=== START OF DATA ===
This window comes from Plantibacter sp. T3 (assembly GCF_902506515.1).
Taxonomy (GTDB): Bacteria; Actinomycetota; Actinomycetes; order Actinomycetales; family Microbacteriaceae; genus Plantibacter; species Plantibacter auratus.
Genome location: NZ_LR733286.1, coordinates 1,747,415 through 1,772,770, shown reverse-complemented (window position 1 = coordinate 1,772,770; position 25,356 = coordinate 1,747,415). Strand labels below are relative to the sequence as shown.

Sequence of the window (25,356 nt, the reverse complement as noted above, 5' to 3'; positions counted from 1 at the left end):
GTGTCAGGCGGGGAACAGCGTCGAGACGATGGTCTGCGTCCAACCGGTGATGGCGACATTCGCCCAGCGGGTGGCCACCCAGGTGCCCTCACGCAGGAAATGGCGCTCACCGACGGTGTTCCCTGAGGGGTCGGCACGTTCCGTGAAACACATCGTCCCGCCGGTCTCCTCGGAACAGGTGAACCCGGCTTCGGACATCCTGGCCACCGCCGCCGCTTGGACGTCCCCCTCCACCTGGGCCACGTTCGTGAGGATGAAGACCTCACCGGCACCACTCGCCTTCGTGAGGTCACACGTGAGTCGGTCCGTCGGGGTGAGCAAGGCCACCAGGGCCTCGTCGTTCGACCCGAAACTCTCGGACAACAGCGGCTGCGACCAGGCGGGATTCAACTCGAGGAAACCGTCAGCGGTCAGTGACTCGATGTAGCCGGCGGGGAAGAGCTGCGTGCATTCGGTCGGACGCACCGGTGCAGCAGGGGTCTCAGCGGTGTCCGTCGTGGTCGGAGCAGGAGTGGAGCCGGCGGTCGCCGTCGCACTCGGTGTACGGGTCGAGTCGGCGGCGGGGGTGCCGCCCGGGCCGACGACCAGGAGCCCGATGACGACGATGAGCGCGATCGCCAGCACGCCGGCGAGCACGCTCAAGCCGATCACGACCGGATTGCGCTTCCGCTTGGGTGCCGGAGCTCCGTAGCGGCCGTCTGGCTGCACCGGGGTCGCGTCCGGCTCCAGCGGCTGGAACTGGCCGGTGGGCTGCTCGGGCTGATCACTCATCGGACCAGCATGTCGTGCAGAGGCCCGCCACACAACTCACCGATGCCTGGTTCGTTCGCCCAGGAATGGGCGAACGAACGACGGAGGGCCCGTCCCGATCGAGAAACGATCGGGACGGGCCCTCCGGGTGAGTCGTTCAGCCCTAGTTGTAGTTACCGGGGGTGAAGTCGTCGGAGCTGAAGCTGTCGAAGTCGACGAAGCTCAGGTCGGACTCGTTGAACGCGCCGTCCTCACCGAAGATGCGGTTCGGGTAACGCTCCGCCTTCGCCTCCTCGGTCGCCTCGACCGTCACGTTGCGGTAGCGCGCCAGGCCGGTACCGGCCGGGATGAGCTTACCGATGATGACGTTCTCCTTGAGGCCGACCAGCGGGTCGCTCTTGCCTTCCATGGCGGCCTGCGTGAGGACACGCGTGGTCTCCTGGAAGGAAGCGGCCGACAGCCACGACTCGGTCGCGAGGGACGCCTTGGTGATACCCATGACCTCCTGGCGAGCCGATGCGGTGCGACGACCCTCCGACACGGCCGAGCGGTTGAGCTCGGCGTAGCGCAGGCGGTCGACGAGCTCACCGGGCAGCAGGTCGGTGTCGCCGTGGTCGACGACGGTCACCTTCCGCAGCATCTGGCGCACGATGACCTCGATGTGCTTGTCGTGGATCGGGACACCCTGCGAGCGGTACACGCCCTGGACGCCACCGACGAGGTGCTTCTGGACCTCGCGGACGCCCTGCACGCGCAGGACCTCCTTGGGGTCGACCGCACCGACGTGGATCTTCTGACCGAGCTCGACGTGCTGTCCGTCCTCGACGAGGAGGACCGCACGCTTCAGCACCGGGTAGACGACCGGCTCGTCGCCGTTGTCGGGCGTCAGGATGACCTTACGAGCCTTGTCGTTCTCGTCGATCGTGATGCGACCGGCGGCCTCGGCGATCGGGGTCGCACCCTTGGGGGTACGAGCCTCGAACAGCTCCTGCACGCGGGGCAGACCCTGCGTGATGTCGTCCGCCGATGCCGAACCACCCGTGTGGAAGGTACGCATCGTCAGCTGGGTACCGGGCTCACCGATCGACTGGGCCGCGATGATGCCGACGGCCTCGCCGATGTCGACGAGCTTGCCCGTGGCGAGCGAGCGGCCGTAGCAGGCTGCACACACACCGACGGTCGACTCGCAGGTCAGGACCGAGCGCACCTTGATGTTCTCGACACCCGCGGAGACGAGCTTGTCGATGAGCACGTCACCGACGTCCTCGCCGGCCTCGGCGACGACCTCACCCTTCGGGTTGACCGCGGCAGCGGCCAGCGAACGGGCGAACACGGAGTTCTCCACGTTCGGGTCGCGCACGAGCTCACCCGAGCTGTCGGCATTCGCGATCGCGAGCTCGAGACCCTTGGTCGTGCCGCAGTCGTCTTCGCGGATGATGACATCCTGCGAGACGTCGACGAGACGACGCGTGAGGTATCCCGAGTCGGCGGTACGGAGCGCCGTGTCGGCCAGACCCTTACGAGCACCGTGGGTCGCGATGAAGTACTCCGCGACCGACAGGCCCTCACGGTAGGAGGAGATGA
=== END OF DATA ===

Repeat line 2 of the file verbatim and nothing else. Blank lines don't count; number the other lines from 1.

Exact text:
Taxonomy (GTDB): Bacteria; Actinomycetota; Actinomycetes; order Actinomycetales; family Microbacteriaceae; genus Plantibacter; species Plantibacter auratus.